7. Configuration Available? Can the attack vector be eliminated through configuration changes, or does it involve intrinsic product features that cannot be disabled through configuration? Configuration options would include things like turning the firewall off and using a registry change to disable the AutoRun feature. If the answer is yes—in other words, if the attack vector can be eliminated through configuration changes—the flow terminates in one of four endpoints:

a. AutoRun (USB/removable): The attack took advantage of the AutoRun feature in Windows to propagate on USB storage devices and other removable volumes.

b. AutoRun (network/mapped drive): The threat takes advantage of the AutoRun feature to propagate via network volumes mapped to drive letters.

c. Office Macros: The threat propagates to new computers when victims open Microsoft Office documents with malicious macros.

d. Other configuration issue: This catch-all is designed to accumulate issues over time until we can better categorize them.

If the answer is no—in other words, if the attack vector uses product features that cannot be turned off via a configuration option—then the vector is called feature abuse, which includes three subcategories:

e. File infecting viruses: The threat spreads by modifying files, often with .exe or .scr extensions, by rewriting or overwriting some code segments. To spread between computers, the virus writes to network drives or removable drives.

f. Password brute force: The threat spreads by attempting brute-force password attacks—for example, via ssh or rlogin or against available SMB volumes to obtain write or execute permissions.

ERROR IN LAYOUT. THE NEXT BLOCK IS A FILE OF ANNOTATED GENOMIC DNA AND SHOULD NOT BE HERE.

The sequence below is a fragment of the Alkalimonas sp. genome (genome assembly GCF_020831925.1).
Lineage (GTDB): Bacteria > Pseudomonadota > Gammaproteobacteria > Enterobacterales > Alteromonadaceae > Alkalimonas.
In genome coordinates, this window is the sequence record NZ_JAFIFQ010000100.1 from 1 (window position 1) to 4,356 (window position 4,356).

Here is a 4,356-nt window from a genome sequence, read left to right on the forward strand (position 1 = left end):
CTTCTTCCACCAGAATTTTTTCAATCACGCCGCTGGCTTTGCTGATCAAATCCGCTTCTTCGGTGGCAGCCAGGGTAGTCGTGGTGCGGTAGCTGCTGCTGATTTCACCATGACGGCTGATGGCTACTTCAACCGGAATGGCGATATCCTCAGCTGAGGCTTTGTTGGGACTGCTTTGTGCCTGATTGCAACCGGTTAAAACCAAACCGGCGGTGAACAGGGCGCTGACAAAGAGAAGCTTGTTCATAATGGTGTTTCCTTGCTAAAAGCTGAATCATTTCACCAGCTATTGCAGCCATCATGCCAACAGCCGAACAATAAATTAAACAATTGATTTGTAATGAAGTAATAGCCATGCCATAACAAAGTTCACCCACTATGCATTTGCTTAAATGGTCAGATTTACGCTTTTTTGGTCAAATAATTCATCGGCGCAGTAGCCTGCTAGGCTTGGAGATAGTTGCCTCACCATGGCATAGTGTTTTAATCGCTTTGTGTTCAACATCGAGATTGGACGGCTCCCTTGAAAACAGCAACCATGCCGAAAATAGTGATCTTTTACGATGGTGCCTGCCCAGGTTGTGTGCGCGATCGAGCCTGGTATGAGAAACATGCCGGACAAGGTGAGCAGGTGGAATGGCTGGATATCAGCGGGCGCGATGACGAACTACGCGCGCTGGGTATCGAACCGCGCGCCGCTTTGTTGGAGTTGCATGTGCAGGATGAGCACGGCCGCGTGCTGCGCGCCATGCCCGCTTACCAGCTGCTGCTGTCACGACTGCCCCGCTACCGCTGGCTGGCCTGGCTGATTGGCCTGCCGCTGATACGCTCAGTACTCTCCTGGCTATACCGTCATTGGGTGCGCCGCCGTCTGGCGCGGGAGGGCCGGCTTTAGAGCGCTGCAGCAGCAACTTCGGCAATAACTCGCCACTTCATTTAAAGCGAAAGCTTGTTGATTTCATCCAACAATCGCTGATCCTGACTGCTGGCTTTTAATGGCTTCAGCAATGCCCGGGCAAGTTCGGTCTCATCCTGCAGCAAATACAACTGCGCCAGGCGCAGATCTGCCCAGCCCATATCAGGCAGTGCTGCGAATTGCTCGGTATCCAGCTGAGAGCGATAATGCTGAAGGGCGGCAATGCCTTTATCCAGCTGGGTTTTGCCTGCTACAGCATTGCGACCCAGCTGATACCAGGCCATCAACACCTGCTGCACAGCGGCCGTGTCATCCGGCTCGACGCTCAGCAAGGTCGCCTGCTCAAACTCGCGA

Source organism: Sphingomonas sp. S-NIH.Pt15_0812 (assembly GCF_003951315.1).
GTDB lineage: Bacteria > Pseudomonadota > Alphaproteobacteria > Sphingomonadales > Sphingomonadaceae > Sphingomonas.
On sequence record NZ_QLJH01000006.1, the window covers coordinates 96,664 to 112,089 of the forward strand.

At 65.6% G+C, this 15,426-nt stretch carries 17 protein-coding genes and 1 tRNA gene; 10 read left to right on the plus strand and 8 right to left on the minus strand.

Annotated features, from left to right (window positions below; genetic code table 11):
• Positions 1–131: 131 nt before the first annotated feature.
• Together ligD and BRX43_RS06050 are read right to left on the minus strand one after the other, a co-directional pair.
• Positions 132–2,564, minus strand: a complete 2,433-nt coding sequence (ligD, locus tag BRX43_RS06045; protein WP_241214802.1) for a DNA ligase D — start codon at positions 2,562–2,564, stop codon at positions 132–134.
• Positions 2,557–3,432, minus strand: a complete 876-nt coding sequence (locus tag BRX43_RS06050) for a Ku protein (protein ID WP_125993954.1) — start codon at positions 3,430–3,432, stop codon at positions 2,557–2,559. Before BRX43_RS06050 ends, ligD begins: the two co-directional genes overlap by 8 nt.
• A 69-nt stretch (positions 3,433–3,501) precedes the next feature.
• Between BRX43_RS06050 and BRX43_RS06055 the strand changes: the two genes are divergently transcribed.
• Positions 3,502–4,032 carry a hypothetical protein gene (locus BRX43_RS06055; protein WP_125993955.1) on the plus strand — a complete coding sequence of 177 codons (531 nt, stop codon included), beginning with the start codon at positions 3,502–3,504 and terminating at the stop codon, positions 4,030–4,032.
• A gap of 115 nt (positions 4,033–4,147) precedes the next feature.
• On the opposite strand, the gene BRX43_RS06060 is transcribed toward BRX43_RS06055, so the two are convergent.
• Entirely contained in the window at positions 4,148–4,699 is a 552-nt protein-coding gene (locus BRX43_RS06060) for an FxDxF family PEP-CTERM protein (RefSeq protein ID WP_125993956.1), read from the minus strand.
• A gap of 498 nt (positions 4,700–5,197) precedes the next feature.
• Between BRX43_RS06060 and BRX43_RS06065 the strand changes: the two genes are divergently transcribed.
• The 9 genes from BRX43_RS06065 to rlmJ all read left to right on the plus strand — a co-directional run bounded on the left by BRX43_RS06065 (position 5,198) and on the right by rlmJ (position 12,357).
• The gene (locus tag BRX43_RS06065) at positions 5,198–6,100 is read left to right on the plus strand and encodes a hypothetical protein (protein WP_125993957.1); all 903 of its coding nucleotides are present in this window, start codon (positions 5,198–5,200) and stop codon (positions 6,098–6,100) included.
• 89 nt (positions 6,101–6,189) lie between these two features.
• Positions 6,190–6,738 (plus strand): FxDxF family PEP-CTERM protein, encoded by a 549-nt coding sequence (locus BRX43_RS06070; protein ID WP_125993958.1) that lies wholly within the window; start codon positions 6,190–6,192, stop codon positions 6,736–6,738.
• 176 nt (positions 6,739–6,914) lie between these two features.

g. Other feature abuse: This is another catch-all, designed to accumulate issues over time until we can better categorize them.

8. Bespoke Software Project? This question is designed to distinguish locally developed software from widely available software. Vulnerabilities are not unique to commercial (or open-source) software, and other exploit analyses have found that vulnerabilities in custom software, such as website code, account for a significant percentage of exploitation (Verizon, 2013).

9. Vulnerability known? This question serves to distinguish between issues discovered by the owner/operator/creator of the software and those found by an attacker. For vulnerabilities discovered by an organization, there is some period of time between discovery and patching while the vulnerability is reproduced, and code is fixed and tested. One endpoint here, Custom software, known (to owner), is for that set. The other endpoint, Custom software, discovered (by attacker), is for those vulnerabilities first found by an attacker.

10.How long update available? (The abbreviated text fits in a box, and means “how long has the update been available to install?”):

a. Zero-day: Refers to a vulnerability for which no patch was available from the software creator at the time of exploitation.